Hockey has the right idea

I’ve never been a hockey person.

I’m not anti-hockey; come winter time, I was just always obsessed with basketball.

I lived in Oregon for six years, and every time an acquaintance found out I was from Minnesota, they assumed I must love hockey — and seemed oddly disappointed I didn’t.

But the National Hockey League’s new overtime rule change has certainly gotten this hockey agnostic’s attention.

I first noticed the rule change on Oct. 16, when the Los Angeles Kings’ Anze Kopitar scored a three-on-three overtime game-winner to help L.A. beat the Minnesota Wild 2-1.

As a non-hockey fan, I hadn’t heard much about the new rules, but as soon as the overtime period started, the game had my full attention. Three-on-three hockey is thrilling, end-to-end stuff.

The rule change is relatively simple: if regulation ends with a tie score, the two teams play a five-minute, three-on-three sudden death period.

Neither team may have fewer than three skaters at any time, so if either team incurs a penalty, the other team adds a skater.

If the two teams are still tied after five minutes, they then begin the three-round shootout format.

I love this rule change for a couple reasons.

One, it makes shootouts less likely — and shootouts are a patently silly way to decide a winner, akin to holding a home run derby to determine a tied baseball game or busting out the arcade Pop-a-Shot machine to break a tie basketball game.

Any tactic aimed at decreasing the frequency of shootouts is a positive one, in my book, and it seems the three-on-three overtime could do just that: during the preseason, 75 percent of games ended before a shootout was needed, with the average three-on-three period lasting three minutes.

Second, three-on-three hockey is just plain fun — a souped-up, crazy-pants version of hockey that creates a wide-open, back-and-forth series of attacks and counterattacks.

Kopitar’s game-winner against the Wild came after two minutes and 19 seconds of high-intensity, unadulterated action — a blur of chances and turnovers and shots and saves until the puck found the back of the net.

So many sports are suffocatingly staid and self-important, rigidly adhering to doctrinaire thinking and old rules simply because change is scary. This is why I love the NHL’s change: it’s bold, interesting and predicated on the crazy idea that sports should be fun to watch.

With hockey’s three-on-three overtime rule in mind, I’ve brainstormed a few other potential sports tweaks to enliven the end-game scenarios of our favorite sports.

Last man standing

For basketball, we’ll keep it simple: We’ll ape hockey’s three-on-three idea, opening the game up for overtime.

Basketball games grow interminable in their final minutes, as coaches call a seemingly endless string of timeouts they’ve hoarded over the previous two hours.

The solution is straightforward. Once regulation ends, both coaches choose the three players they’re riding with in overtime and they get zero substitutions, zero timeouts and the shot clock’s duration is halved.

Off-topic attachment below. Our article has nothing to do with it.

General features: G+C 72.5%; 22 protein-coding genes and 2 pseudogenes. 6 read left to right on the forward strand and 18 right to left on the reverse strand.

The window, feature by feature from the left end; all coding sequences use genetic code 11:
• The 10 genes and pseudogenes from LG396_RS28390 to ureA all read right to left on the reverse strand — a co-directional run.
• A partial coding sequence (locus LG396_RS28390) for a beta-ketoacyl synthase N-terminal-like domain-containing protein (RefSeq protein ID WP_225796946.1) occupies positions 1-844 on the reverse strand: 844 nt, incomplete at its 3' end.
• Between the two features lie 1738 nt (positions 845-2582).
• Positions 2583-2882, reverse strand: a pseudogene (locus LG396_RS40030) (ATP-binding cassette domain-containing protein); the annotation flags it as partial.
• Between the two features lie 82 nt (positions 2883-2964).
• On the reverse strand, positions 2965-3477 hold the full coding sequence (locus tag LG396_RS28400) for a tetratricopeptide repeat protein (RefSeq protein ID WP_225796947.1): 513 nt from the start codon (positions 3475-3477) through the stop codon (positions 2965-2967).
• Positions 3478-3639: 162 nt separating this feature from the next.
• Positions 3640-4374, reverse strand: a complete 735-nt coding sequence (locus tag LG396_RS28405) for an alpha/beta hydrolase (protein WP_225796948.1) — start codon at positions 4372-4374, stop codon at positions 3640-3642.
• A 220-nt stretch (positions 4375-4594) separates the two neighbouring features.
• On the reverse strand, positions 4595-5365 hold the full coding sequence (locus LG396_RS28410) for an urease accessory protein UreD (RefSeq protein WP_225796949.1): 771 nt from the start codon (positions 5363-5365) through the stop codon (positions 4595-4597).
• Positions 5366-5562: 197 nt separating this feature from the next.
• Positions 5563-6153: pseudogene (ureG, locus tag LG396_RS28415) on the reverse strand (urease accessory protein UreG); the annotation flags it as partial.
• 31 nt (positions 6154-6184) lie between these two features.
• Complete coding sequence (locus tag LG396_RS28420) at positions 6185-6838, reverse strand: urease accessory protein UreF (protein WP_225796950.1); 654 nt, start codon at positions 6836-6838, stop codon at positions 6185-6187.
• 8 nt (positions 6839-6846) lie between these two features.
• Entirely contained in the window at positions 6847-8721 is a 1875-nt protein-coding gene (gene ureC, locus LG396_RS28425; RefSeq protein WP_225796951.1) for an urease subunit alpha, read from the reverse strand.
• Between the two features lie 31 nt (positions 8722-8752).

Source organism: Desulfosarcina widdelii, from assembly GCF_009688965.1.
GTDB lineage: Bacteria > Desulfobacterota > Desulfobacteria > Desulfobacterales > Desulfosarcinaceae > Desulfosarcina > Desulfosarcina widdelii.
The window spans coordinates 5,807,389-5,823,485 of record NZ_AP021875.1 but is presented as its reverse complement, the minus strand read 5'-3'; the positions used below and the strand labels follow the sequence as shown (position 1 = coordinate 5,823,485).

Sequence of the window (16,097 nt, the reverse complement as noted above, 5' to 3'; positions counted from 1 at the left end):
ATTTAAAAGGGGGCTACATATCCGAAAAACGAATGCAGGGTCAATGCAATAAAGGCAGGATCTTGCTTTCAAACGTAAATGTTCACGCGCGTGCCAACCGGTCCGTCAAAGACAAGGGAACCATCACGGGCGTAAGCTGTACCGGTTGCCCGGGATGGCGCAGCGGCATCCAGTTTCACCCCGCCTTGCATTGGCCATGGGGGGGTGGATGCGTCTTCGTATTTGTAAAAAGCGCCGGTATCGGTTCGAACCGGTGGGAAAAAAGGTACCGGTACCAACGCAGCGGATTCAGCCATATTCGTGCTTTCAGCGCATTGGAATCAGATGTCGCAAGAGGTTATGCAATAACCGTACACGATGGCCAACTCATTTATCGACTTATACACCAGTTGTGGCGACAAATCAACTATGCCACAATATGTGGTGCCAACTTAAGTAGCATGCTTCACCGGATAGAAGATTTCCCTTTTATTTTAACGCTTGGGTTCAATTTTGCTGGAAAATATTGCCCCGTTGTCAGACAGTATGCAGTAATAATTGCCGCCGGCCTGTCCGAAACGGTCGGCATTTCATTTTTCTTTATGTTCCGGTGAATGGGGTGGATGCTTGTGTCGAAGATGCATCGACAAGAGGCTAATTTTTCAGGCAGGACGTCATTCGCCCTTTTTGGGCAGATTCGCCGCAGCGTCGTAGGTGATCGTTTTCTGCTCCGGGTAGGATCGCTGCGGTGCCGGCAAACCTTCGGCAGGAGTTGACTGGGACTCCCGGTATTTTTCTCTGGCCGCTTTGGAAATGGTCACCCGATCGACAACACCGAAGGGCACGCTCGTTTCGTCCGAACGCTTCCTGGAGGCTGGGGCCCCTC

We’ll let these big fellas have a bit more room to roam and see what kind of endurance they’re working with.

Sure, it’ll get sloppy. But at least it’ll be snappy.

The meek shall inherit the dirty work

Football has tinkered a bit with its rules this off-season, lengthening the distance of the extra point to add a little variance to the game.

But I say we really ratchet up that variance meter to 11.

In football, I like the idea of shining the spotlight on a group of overlooked, unsung heroes: the offensive line.

Once overtime starts, each team will undergo a quick switcheroo: the five skill-position players will swap spots with the offensive line, giving the centers, guards and tackles a chance to soak up the spotlight and the headlines as running backs, receivers and tight ends.

(We’ll let the quarterbacks stand pat.)

Imagine it: we’ll get to watch 330-pound men running fly routes and halfbacks trying to block J.J. Watt.

Now, this will undoubtedly wreak general havoc on the field. Injuries will likely skyrocket, as will turnovers.

But think of all the Vines and the .GIFs! Every overtime would be a circus of mismatches and miscues, of terrific, world-class athletes attempting to do things for which they’re horribly unsuited.

Self-serious football could certainly use the injection of levity and absurdity.

Eight men out

The Kansas City Royals and New York Mets just completed a thrilling, 14-inning World Series game Tuesday night.

But for all of its ups and downs and back-and-forth, the game took over five hours and kept Mets fans up until close to two in the morning.

People have to work in the morning, baseball! So, my tweak for the sport is to ensure games don’t make it that far.

My baseball fix is the simplest of the three but also carries the most strategic possibilities.

Once nine innings are complete, each team must remove one player from the field after each subsequent inning. Their spot in the order is deleted and the defense must shift to account for the loss of a fielder.

So, for example, Tuesday night would have seen the Mets and the Royals down to a pitcher, a catcher and two fielders by the 14th inning — if the game had even gotten that far.

This would reward things that, in my view, should be rewarded anyway: speed, good defense and pitchers with strikeout-stuff.

It would also give managers a chance to deploy a variety of formations, shifts and defensive alignments.

Sure, some of these ideas may breed some chaos and create some unintended consequences.

But hockey’s three-on-three overtimes demonstrate that a little chaos can be invigorating. And the sooner the powers that be stop treating sports as sacrosanct and start trying unusual ways to improve them the better.


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